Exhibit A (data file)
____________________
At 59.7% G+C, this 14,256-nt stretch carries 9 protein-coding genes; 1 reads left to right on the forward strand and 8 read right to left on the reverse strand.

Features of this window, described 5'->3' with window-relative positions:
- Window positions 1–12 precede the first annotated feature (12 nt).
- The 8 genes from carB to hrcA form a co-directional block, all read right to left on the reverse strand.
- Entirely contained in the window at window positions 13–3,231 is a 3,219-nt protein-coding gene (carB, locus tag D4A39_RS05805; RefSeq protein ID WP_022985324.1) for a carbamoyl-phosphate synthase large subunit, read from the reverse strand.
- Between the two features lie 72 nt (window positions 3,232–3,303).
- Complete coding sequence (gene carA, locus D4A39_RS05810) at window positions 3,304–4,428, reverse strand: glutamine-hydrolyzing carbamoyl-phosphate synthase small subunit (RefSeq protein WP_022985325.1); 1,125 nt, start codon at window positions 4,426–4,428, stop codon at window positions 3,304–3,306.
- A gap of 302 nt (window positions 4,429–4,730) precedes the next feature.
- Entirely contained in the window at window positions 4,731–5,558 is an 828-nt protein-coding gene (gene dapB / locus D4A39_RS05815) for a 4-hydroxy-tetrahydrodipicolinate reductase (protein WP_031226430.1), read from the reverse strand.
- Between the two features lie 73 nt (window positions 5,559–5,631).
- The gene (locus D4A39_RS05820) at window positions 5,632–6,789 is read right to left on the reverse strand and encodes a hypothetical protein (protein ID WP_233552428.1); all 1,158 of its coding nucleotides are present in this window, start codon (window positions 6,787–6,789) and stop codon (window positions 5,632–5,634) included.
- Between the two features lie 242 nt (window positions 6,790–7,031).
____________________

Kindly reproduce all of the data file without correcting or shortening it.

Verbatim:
At 59.7% G+C, this 14,256-nt stretch carries 9 protein-coding genes; 1 reads left to right on the forward strand and 8 read right to left on the reverse strand.

Features of this window, described 5'->3' with window-relative positions:
- Window positions 1–12 precede the first annotated feature (12 nt).
- The 8 genes from carB to hrcA form a co-directional block, all read right to left on the reverse strand.
- Entirely contained in the window at window positions 13–3,231 is a 3,219-nt protein-coding gene (carB, locus tag D4A39_RS05805; RefSeq protein ID WP_022985324.1) for a carbamoyl-phosphate synthase large subunit, read from the reverse strand.
- Between the two features lie 72 nt (window positions 3,232–3,303).
- Complete coding sequence (gene carA, locus D4A39_RS05810) at window positions 3,304–4,428, reverse strand: glutamine-hydrolyzing carbamoyl-phosphate synthase small subunit (RefSeq protein WP_022985325.1); 1,125 nt, start codon at window positions 4,426–4,428, stop codon at window positions 3,304–3,306.
- A gap of 302 nt (window positions 4,429–4,730) precedes the next feature.
- Entirely contained in the window at window positions 4,731–5,558 is an 828-nt protein-coding gene (gene dapB / locus D4A39_RS05815) for a 4-hydroxy-tetrahydrodipicolinate reductase (protein WP_031226430.1), read from the reverse strand.
- Between the two features lie 73 nt (window positions 5,559–5,631).
- The gene (locus D4A39_RS05820) at window positions 5,632–6,789 is read right to left on the reverse strand and encodes a hypothetical protein (protein ID WP_233552428.1); all 1,158 of its coding nucleotides are present in this window, start codon (window positions 6,787–6,789) and stop codon (window positions 5,632–5,634) included.
- Between the two features lie 242 nt (window positions 6,790–7,031).